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Johnny Unitas was always known as a brilliant quarterback on the field, but off it the old Baltimore Colt has been pushed out of the pocket—as much by bad timing (which he almost never displayed on a football field) as anything else. Unitas is making waves because of a football tip sheet he's putting out this season in association with a Maryland sports handicapper named Mike Warren. To the edgy NFL, currently looking into Houston Quarterback Kenny Stabler's association with New Jersey gambling figure Nicholas Dudich, and constantly fighting efforts to legalize betting on the game, Unitas' venture is anathema. John is paid a nominal fee each year by the Colts for acting as a "special consultant" and is, therefore, technically a part of the Baltimore organization and, by extension, of the NFL.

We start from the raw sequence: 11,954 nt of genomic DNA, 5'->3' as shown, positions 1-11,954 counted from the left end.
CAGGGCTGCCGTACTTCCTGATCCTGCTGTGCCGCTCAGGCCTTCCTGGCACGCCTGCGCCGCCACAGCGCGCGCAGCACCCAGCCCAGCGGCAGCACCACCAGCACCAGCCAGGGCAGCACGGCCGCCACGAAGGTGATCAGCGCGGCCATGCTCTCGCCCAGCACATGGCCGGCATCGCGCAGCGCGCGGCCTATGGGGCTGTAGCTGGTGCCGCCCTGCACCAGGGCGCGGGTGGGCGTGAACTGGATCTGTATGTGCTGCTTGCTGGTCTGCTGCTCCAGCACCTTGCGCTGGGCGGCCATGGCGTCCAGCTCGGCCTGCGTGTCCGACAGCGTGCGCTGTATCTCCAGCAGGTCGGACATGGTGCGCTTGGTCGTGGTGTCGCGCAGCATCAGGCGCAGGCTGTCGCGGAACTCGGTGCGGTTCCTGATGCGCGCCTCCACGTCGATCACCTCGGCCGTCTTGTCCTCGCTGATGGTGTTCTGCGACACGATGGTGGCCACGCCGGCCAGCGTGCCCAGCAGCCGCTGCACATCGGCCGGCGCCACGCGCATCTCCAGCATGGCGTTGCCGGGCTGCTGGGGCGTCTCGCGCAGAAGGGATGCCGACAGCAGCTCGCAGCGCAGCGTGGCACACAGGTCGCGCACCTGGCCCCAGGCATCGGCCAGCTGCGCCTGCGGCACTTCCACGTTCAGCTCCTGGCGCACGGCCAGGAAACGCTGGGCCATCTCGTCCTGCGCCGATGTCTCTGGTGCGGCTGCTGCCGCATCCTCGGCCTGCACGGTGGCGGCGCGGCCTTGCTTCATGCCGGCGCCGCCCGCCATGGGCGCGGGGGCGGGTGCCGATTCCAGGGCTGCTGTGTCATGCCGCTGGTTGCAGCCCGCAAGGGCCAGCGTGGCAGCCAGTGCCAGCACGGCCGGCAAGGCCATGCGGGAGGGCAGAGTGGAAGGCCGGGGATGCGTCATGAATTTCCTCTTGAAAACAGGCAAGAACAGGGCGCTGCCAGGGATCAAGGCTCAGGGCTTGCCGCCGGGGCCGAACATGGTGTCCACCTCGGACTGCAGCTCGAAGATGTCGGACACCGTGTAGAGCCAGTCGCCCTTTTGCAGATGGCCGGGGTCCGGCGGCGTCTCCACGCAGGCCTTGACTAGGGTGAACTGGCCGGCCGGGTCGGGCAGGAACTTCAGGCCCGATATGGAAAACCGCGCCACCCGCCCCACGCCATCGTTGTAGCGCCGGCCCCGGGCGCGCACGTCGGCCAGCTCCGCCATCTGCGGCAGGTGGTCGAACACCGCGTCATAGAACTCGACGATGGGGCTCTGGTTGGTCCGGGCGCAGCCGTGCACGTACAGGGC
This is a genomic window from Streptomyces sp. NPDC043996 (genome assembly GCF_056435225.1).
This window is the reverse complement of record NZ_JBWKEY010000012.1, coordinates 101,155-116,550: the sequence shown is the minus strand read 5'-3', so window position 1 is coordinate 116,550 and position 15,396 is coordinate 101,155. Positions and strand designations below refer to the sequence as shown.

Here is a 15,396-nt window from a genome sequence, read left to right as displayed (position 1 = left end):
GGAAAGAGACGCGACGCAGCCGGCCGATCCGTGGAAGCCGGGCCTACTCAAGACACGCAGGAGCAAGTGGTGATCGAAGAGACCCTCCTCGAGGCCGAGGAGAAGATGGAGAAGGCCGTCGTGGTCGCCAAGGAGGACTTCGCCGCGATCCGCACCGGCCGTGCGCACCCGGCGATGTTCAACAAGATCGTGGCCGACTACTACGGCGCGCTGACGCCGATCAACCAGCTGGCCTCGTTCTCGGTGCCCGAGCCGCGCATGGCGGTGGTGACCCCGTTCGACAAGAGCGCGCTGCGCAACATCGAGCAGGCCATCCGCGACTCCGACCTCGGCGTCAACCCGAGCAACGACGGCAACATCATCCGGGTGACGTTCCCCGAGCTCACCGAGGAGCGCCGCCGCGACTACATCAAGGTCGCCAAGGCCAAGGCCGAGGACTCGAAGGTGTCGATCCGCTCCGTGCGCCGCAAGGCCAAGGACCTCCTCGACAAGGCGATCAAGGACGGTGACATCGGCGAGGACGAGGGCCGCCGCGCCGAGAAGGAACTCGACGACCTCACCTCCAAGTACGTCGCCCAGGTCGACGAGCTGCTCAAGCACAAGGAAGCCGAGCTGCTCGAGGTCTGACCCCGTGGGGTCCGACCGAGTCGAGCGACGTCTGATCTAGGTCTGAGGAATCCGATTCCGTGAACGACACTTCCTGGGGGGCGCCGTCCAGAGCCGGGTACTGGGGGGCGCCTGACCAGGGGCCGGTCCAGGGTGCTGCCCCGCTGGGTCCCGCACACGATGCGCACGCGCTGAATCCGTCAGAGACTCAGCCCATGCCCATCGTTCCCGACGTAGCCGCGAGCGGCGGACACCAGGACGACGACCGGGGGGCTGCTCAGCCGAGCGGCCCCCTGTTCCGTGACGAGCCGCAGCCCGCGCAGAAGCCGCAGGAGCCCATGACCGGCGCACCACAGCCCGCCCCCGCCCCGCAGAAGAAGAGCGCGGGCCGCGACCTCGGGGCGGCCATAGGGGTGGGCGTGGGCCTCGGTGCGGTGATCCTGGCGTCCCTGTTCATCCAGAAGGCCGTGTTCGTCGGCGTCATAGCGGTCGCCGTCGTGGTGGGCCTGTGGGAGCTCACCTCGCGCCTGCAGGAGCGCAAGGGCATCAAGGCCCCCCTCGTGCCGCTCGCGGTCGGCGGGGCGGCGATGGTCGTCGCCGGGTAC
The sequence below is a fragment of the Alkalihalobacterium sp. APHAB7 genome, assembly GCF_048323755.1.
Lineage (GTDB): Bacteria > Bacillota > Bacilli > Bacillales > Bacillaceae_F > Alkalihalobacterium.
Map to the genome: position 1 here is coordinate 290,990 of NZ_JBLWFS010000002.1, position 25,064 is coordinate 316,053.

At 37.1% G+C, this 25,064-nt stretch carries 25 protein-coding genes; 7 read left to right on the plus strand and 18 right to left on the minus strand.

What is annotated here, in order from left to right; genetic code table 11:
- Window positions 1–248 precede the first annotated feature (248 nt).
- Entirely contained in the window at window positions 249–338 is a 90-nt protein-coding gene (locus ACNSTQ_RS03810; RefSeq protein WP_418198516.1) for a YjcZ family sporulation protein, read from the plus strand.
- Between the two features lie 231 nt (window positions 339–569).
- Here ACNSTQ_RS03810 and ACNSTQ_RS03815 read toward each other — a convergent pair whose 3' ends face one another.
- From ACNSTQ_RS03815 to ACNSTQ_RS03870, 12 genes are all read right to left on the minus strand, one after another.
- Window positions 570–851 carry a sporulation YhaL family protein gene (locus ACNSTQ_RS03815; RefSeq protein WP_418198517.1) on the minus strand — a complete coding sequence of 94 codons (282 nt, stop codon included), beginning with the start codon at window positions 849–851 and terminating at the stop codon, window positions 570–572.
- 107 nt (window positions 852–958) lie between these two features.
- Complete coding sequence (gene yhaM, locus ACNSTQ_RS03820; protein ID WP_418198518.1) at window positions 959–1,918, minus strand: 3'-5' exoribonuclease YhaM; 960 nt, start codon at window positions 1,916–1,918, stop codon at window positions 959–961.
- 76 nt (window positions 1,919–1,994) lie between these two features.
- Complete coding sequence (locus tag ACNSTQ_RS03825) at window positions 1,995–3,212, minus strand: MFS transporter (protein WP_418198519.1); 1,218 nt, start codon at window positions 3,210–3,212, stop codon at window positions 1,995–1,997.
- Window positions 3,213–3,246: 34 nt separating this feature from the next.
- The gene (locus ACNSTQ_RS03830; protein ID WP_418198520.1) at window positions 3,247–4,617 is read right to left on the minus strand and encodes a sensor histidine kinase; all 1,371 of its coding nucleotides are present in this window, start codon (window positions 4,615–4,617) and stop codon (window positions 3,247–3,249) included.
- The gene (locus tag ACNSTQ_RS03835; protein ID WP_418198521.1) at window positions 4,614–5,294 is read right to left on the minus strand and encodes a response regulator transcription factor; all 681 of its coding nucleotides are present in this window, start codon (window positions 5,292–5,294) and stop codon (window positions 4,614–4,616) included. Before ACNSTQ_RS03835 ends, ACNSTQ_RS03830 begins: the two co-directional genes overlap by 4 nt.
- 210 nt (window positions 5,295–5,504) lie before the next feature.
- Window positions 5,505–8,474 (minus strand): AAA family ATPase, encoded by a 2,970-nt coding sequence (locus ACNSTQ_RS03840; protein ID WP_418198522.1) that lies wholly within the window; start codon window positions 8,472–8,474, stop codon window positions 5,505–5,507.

"We're both surprised and bitterly disappointed," says NFL Director of Public Relations Jim Heffernan, adding that the Colts would be questioned about the situation. Heffernan conceded that at least two other former players, Kyle Rote and Virgil Carter, have lent their names and expertise to tip sheets, but because neither is now affiliated with an NFL team, there's nothing the league can do about it.

Unitas, defending his action, says, "I don't bet, but I follow games and enjoy making picks. As long as I'm doing that, I may as well get paid for it. I'll just be giving out information, not telling people what to do with it. If they want to bet, it's up to them."